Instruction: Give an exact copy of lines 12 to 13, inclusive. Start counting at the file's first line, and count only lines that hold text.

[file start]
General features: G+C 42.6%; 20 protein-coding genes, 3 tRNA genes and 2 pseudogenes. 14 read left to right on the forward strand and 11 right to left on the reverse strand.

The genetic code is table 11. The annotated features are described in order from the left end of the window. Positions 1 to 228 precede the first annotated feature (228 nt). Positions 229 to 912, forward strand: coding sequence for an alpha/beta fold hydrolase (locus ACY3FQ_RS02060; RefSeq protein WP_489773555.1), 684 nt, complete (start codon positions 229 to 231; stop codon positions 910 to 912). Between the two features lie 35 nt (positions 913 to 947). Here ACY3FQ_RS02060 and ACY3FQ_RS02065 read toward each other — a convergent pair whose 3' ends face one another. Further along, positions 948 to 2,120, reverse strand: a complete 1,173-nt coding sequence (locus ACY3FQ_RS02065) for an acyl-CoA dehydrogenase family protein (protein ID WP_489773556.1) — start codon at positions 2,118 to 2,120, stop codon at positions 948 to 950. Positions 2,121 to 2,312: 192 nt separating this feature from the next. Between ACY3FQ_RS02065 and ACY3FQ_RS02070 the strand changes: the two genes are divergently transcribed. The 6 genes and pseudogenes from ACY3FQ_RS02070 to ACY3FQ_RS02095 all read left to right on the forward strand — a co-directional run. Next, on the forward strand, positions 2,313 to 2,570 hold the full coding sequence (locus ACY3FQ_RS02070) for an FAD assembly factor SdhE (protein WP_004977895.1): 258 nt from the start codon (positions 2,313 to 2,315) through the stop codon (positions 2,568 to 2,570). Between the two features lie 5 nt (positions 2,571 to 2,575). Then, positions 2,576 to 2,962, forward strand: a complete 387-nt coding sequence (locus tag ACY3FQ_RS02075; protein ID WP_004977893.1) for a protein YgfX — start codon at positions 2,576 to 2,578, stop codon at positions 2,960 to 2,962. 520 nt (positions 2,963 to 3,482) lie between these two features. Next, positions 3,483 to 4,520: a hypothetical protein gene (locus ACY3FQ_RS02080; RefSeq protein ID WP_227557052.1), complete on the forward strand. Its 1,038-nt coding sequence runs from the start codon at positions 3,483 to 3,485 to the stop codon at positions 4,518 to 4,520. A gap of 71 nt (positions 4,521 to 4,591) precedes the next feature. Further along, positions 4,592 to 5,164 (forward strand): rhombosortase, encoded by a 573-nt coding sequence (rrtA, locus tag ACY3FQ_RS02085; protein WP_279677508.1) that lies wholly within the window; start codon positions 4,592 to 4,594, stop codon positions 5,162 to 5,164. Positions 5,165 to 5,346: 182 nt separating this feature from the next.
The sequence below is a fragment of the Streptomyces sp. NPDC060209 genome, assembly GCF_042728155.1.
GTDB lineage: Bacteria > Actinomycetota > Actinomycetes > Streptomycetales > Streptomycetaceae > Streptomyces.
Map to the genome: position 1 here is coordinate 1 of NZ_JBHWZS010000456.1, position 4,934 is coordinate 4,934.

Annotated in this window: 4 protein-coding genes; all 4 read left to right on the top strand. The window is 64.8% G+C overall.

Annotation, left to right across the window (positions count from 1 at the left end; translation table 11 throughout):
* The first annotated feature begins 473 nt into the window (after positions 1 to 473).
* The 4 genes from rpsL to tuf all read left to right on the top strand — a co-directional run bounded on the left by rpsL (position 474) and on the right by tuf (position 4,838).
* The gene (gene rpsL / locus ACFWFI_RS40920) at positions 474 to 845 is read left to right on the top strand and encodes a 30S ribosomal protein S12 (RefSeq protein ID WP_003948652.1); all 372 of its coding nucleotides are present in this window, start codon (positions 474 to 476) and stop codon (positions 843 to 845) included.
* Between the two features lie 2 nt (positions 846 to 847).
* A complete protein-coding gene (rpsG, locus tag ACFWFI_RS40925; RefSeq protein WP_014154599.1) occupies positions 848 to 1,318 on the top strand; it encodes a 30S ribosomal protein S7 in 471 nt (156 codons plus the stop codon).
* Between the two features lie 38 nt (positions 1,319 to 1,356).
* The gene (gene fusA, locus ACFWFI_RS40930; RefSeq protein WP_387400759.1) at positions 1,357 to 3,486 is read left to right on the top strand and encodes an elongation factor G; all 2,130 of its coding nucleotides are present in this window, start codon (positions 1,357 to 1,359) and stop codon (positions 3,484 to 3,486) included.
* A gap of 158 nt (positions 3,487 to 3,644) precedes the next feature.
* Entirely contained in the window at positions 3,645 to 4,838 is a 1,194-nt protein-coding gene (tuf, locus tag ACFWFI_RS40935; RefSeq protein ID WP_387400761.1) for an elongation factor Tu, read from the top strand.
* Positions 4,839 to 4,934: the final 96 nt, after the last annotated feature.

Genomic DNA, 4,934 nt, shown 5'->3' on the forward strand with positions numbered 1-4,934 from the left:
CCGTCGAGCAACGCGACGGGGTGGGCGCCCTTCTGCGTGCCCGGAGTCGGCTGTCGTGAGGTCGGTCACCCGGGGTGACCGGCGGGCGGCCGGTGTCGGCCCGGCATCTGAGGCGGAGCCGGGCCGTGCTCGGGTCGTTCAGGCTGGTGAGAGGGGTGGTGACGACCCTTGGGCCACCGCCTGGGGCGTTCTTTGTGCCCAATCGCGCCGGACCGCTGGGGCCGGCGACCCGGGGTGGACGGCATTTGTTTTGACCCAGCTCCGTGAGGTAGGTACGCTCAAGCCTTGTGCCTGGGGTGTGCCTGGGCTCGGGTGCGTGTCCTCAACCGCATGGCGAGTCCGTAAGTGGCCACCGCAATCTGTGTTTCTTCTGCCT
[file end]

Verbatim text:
* A complete protein-coding gene (rpsG, locus tag ACFWFI_RS40925; RefSeq protein WP_014154599.1) occupies positions 848 to 1,318 on the top strand; it encodes a 30S ribosomal protein S7 in 471 nt (156 codons plus the stop codon).
* Between the two features lie 38 nt (positions 1,319 to 1,356).